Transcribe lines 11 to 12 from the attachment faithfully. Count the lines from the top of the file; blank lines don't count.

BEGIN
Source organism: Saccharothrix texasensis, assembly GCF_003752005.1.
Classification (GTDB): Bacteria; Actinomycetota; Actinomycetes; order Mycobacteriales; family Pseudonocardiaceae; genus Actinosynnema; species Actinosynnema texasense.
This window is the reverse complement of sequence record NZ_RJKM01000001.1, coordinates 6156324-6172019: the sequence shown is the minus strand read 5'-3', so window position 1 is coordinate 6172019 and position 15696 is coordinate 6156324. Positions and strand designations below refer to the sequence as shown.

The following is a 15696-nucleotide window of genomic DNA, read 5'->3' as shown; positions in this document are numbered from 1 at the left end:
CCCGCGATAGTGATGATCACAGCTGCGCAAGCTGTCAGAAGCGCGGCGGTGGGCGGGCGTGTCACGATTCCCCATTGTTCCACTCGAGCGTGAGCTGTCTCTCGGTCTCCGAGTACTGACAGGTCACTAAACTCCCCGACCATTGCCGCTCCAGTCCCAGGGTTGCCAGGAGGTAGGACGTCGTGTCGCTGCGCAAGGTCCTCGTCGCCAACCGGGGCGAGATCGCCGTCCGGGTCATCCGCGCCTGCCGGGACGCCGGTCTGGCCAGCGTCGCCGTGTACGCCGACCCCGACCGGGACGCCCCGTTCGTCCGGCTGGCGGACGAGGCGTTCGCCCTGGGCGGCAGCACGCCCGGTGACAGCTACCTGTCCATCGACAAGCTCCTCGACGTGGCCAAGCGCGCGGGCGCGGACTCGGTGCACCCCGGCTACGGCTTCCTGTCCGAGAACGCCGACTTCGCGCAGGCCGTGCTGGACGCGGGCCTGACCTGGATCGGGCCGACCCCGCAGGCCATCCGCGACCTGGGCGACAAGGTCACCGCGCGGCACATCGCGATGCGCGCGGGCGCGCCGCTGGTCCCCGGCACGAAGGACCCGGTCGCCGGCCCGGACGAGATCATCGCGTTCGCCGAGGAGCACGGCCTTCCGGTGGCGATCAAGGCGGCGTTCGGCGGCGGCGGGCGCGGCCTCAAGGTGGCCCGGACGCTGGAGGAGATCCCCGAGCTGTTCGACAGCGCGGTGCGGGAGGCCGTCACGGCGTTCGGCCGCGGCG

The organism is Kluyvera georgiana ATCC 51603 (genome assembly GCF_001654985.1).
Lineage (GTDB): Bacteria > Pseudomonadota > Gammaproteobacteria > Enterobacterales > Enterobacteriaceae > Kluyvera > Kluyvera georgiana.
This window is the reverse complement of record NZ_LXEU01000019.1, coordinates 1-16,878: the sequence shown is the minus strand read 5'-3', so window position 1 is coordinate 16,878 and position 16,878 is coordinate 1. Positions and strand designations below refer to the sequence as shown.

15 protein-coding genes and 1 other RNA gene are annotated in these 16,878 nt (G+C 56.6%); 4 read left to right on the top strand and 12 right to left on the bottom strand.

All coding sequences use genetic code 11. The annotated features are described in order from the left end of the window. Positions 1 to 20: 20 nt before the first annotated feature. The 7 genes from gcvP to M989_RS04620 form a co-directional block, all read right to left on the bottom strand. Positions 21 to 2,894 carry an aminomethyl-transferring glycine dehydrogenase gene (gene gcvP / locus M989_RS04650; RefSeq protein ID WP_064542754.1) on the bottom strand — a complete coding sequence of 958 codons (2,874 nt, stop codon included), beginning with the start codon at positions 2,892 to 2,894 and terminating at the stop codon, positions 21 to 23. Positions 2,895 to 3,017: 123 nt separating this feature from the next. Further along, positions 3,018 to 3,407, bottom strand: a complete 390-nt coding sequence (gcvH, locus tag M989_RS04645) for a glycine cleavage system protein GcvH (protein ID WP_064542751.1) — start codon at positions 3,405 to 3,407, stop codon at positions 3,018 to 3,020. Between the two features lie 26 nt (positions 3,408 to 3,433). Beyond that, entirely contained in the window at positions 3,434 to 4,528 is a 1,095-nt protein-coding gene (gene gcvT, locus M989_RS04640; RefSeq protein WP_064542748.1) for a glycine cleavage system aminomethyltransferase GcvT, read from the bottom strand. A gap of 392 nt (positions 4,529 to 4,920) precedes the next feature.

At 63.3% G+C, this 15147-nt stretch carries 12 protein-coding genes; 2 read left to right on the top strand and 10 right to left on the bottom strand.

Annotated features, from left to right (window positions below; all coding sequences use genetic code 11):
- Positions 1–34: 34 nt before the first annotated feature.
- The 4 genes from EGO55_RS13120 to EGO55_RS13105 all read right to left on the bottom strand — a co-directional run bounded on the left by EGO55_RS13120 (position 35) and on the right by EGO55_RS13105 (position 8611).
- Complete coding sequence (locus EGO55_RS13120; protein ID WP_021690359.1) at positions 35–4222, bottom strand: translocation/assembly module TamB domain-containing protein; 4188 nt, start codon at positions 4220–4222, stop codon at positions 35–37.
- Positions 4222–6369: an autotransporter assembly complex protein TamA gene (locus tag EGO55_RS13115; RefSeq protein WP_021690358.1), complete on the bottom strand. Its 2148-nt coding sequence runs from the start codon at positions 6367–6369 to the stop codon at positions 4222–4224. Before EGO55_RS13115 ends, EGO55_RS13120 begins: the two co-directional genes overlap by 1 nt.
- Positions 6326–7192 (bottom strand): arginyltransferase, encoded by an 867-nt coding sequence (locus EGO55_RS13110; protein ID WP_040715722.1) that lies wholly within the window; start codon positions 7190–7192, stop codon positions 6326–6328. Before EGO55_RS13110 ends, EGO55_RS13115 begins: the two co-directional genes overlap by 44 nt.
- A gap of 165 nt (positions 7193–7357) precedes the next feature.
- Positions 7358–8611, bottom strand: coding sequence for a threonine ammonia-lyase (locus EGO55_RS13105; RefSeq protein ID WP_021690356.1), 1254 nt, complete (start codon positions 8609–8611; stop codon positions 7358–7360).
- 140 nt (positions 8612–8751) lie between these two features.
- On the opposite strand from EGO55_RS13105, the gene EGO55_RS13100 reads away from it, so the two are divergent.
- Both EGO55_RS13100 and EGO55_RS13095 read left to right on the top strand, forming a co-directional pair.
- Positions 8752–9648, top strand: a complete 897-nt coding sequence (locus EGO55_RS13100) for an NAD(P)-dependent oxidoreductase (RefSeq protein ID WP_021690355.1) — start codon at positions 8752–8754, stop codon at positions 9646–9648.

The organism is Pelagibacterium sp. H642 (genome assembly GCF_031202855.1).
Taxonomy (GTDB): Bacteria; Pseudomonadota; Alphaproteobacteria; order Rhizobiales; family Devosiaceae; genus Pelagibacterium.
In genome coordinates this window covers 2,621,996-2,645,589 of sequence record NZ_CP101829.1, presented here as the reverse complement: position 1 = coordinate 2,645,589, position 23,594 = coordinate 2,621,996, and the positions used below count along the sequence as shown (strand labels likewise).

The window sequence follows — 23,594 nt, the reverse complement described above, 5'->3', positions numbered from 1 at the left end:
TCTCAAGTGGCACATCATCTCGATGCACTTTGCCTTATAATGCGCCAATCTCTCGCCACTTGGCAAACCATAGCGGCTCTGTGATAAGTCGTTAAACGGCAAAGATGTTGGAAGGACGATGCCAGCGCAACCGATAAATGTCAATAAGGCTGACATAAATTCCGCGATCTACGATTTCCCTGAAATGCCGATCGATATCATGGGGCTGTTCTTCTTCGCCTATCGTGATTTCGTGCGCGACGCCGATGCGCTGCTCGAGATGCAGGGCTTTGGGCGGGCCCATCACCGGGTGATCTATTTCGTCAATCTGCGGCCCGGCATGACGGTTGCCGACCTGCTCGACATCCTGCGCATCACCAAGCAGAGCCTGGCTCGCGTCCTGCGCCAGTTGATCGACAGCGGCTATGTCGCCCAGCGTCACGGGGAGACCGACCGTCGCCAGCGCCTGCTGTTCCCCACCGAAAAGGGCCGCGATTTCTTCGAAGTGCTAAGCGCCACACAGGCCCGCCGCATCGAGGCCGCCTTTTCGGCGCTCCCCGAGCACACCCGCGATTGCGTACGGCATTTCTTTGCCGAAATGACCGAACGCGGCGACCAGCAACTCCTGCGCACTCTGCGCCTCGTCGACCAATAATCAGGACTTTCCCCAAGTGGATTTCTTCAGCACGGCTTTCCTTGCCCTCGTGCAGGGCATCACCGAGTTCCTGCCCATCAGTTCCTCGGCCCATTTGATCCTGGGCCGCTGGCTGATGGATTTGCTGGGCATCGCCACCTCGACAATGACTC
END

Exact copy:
At 63.3% G+C, this 15147-nt stretch carries 12 protein-coding genes; 2 read left to right on the top strand and 10 right to left on the bottom strand.

Annotated features, from left to right (window positions below; all coding sequences use genetic code 11):